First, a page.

I was productive today and made a binder for the class I taught over summer school. I put all the materials in order of how I used them, with corresponding answer keys, so that I can look back over it if I ever teach this class again or want to snag an idea from there. I like having everything in a binder because it makes it so easy to flip through and look at everything you have done. Then, I can always find the corresponding activity in my electronic files.

Anyways, one of the activities I did that made me laugh when I looked at it again was a domain and range pictionary springboard motivator activity. I am sure I stole this from someone online but I have no idea who…not trying to steal your work but it is awesome! Before I even talked about domain and range I cut out the pictures below and gave each pair of students a little pile of them. I then had one student describe the drawing while the other student had to attempt to draw an accurate picture. The only guidelines I gave was that they had to only use words and could not use any hand gestures. I had the students put up a divider and face each other so they couldn’t see what their partner was drawing for an extra challenge.

This was so much fun for the kiddos and I enjoyed watching them struggle to explain to their partner what to draw. We talked about it afterwards and what strategies worked/didn’t. The things that came up included the following:

- Vocabulary: Increasing/Decreasing, Max + Min, Zeros, Intercepts, etc. We talked about how knowing the correct definition helped.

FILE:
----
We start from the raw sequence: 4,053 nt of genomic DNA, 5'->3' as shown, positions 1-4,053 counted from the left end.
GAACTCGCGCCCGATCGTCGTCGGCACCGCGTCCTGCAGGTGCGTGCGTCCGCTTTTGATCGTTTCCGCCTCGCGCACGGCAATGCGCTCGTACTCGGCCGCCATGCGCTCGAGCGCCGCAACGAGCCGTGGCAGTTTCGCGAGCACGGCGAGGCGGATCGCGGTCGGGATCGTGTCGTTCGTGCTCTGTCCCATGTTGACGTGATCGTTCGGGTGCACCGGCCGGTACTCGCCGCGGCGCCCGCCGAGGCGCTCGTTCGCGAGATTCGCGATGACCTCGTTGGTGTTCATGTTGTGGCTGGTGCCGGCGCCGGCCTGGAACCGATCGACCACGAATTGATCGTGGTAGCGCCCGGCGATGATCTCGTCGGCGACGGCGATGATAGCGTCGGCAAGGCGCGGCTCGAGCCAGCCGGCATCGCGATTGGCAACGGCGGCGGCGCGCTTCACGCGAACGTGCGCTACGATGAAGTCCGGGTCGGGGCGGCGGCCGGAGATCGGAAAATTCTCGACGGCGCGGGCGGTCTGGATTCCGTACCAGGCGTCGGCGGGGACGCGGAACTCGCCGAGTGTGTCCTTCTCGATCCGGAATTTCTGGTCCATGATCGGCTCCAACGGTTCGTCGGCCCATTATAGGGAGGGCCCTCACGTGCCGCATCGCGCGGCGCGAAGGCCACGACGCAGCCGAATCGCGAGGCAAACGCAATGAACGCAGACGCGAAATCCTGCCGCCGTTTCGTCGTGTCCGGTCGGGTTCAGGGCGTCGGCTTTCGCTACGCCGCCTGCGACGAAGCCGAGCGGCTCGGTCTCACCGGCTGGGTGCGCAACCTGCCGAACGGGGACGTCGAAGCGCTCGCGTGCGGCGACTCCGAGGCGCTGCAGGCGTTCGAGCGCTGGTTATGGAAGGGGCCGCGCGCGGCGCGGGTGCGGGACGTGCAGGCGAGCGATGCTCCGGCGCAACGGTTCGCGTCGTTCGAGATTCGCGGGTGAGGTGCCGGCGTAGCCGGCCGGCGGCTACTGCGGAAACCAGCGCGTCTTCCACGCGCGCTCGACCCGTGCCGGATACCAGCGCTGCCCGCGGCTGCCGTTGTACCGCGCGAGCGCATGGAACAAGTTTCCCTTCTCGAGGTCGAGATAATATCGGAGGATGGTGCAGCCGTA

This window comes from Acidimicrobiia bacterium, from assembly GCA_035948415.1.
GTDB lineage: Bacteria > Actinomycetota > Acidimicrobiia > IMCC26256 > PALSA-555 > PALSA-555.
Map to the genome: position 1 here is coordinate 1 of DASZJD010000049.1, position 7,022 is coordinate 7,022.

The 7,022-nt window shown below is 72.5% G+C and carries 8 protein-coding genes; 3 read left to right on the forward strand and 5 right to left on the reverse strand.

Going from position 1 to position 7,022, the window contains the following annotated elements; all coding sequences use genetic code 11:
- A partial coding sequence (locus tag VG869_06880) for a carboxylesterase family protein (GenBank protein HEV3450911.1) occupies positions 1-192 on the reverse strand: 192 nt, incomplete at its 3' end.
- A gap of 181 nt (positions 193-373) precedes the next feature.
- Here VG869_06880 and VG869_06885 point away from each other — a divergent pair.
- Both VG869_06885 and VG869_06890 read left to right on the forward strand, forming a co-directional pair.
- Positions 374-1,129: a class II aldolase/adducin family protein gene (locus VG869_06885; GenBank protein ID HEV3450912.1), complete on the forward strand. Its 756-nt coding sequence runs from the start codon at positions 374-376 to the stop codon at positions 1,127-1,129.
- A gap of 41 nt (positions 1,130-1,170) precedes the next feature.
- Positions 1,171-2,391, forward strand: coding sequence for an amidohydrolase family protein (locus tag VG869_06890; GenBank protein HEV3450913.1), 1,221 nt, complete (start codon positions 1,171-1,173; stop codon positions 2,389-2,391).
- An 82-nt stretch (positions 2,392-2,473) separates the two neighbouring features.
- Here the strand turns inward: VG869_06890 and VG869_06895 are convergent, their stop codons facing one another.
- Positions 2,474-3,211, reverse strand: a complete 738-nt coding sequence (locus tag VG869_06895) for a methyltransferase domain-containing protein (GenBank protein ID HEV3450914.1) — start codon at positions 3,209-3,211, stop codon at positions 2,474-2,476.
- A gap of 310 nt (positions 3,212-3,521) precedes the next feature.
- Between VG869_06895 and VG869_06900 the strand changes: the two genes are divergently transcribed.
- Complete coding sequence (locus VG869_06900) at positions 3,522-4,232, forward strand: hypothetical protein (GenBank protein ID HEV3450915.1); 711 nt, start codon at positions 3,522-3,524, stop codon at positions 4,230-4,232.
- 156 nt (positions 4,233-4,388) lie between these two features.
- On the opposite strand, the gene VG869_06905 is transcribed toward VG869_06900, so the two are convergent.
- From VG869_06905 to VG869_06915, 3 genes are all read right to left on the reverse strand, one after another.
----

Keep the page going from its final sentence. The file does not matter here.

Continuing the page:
- Strategy of just plotting points. Some students said they tried just telling their partner to plot a whole bunch of points and connect with a curve. I picked one of the continuous graphs and asked if you could name every single point. Most students said yes and listed all the integer ones. It was great to clear up the misconception that their are an infinite number of points. Some students were still a little mystified at that concept but I think by the end of the course they got it. This was only day 2…
- Students brought up that you had to stay within the certain x and y values….BOOM. Gotcha….now I was able to introduce domain and range and talk about how we use this in math to only denote certain values. They said that makes sense…so then we moved on to doing some examples.

I love things like this that even though it is not “real world” it makes my students see a need for this. I have just realized that I could use this to motivate the discussion of basic graph vocab with my lower-level juniors at the beginning of the school year….YES. I could just modify a few and make some graphs that would make sense for them.

Hello! I am excited about using this in my classroom, but I saw you have to buy a membership to download the document. Is there a way I could get the file with out having to join Scribd? Thanks!!

You can right click the pictures and paste them into your own document. It worked for me!

I used this activity in my class this past week. I posted the graphs on my smartboard, selected one student to draw, and one to describe while the rest of the class watched and listened. Well, the audience couldn’t help but get aggravated at the other students for not explaining the line how they saw it! I heard things like, “no, the line doesn’t stop…it continues forever” and “this one is more like a curve”!!!! My students are very hard to entertain and please and some of them said that it was fun and they wanted to do it the whole class period. I know they secretly just wanted out of doing math work but I saw the value in this and would use it again. It was a great break from teaching math like I normally do.

I love this! Thanks so much for sharing Cathy!